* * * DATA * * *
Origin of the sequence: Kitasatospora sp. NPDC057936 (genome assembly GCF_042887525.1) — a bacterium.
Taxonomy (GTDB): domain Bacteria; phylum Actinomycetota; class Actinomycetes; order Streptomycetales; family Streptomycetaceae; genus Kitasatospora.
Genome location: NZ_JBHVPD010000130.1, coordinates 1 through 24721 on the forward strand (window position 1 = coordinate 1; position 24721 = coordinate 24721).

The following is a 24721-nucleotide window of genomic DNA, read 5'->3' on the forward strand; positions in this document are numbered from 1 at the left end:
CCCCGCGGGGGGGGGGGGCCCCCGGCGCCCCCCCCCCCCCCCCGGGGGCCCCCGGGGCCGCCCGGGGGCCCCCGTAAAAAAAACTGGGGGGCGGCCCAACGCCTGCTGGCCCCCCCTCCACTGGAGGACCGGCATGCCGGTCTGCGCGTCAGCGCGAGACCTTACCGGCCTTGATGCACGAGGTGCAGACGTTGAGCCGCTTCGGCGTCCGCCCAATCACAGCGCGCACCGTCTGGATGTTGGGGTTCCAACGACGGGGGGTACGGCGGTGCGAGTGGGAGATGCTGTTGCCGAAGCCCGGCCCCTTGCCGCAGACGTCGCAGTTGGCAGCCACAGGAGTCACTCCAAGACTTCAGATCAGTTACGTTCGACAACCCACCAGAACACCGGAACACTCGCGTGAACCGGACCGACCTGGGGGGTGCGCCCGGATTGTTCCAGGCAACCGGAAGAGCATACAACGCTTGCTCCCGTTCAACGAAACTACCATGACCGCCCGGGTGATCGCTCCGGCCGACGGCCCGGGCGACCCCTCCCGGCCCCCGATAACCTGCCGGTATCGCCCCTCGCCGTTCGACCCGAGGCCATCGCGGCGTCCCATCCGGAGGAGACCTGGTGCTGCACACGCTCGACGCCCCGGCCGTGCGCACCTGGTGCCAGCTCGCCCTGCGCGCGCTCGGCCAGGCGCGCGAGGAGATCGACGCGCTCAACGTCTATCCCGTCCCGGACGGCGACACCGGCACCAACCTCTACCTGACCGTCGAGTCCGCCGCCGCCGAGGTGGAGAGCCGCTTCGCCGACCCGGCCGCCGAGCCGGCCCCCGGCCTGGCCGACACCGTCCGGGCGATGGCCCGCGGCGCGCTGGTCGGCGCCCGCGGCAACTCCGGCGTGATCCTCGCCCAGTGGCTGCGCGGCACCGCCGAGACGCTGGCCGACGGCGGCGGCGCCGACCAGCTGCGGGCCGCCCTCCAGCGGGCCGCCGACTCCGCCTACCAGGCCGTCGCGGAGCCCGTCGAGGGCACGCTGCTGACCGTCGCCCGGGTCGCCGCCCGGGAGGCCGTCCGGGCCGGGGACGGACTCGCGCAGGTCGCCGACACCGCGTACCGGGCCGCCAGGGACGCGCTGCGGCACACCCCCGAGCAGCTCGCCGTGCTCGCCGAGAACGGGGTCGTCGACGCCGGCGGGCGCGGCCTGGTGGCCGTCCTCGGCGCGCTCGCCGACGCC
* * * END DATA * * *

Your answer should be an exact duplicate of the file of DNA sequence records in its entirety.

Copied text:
Origin of the sequence: Kitasatospora sp. NPDC057936 (genome assembly GCF_042887525.1) — a bacterium.
Taxonomy (GTDB): domain Bacteria; phylum Actinomycetota; class Actinomycetes; order Streptomycetales; family Streptomycetaceae; genus Kitasatospora.
Genome location: NZ_JBHVPD010000130.1, coordinates 1 through 24721 on the forward strand (window position 1 = coordinate 1; position 24721 = coordinate 24721).

The following is a 24721-nucleotide window of genomic DNA, read 5'->3' on the forward strand; positions in this document are numbered from 1 at the left end:
CCCCGCGGGGGGGGGGGGCCCCCGGCGCCCCCCCCCCCCCCCCGGGGGCCCCCGGGGCCGCCCGGGGGCCCCCGTAAAAAAAACTGGGGGGCGGCCCAACGCCTGCTGGCCCCCCCTCCACTGGAGGACCGGCATGCCGGTCTGCGCGTCAGCGCGAGACCTTACCGGCCTTGATGCACGAGGTGCAGACGTTGAGCCGCTTCGGCGTCCGCCCAATCACAGCGCGCACCGTCTGGATGTTGGGGTTCCAACGACGGGGGGTACGGCGGTGCGAGTGGGAGATGCTGTTGCCGAAGCCCGGCCCCTTGCCGCAGACGTCGCAGTTGGCAGCCACAGGAGTCACTCCAAGACTTCAGATCAGTTACGTTCGACAACCCACCAGAACACCGGAACACTCGCGTGAACCGGACCGACCTGGGGGGTGCGCCCGGATTGTTCCAGGCAACCGGAAGAGCATACAACGCTTGCTCCCGTTCAACGAAACTACCATGACCGCCCGGGTGATCGCTCCGGCCGACGGCCCGGGCGACCCCTCCCGGCCCCCGATAACCTGCCGGTATCGCCCCTCGCCGTTCGACCCGAGGCCATCGCGGCGTCCCATCCGGAGGAGACCTGGTGCTGCACACGCTCGACGCCCCGGCCGTGCGCACCTGGTGCCAGCTCGCCCTGCGCGCGCTCGGCCAGGCGCGCGAGGAGATCGACGCGCTCAACGTCTATCCCGTCCCGGACGGCGACACCGGCACCAACCTCTACCTGACCGTCGAGTCCGCCGCCGCCGAGGTGGAGAGCCGCTTCGCCGACCCGGCCGCCGAGCCGGCCCCCGGCCTGGCCGACACCGTCCGGGCGATGGCCCGCGGCGCGCTGGTCGGCGCCCGCGGCAACTCCGGCGTGATCCTCGCCCAGTGGCTGCGCGGCACCGCCGAGACGCTGGCCGACGGCGGCGGCGCCGACCAGCTGCGGGCCGCCCTCCAGCGGGCCGCCGACTCCGCCTACCAGGCCGTCGCGGAGCCCGTCGAGGGCACGCTGCTGACCGTCGCCCGGGTCGCCGCCCGGGAGGCCGTCCGGGCCGGGGACGGACTCGCGCAGGTCGCCGACACCGCGTACCGGGCCGCCAGGGACGCGCTGCGGCACACCCCCGAGCAGCTCGCCGTGCTCGCCGAGAACGGGGTCGTCGACGCCGGCGGGCGCGGCCTGGTGGCCGTCCTCGGCGCGCTCGCCGACGCC